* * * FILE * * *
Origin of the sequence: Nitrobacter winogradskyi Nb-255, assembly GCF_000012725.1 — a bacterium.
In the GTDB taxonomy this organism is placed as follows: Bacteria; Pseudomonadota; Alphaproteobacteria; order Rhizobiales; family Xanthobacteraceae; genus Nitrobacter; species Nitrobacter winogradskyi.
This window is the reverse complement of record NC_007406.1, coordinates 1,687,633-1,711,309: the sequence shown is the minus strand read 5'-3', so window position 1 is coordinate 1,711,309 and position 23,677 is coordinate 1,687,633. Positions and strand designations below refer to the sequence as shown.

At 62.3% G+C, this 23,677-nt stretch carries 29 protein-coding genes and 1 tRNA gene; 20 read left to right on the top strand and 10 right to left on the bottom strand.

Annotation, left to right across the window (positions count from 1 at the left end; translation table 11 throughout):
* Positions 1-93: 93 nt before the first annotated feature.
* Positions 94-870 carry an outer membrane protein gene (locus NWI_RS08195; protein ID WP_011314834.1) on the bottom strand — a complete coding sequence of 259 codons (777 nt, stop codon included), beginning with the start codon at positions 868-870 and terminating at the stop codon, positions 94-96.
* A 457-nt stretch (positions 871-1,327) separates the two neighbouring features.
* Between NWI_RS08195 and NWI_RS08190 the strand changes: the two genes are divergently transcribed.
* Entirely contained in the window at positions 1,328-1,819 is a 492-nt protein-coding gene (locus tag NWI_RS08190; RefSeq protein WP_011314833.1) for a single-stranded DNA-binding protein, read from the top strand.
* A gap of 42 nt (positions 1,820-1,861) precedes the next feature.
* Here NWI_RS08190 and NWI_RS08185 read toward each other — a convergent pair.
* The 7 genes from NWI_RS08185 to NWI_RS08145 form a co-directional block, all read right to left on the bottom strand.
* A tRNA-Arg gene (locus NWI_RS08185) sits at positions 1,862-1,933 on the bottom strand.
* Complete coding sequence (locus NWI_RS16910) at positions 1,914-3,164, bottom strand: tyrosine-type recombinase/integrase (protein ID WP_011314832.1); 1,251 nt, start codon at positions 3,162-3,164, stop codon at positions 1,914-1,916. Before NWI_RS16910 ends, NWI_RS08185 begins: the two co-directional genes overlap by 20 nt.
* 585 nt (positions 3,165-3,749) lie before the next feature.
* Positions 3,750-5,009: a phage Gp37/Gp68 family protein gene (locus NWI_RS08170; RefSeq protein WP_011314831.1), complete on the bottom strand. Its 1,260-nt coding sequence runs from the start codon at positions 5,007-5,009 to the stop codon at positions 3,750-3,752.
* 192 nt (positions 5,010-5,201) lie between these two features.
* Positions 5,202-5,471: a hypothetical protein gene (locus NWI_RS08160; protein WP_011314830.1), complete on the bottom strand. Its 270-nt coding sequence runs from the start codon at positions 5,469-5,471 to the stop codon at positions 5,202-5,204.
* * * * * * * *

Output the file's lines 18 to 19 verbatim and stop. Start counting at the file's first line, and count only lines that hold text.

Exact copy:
* 192 nt (positions 5,010-5,201) lie between these two features.
* Positions 5,202-5,471: a hypothetical protein gene (locus NWI_RS08160; protein WP_011314830.1), complete on the bottom strand. Its 270-nt coding sequence runs from the start codon at positions 5,469-5,471 to the stop codon at positions 5,202-5,204.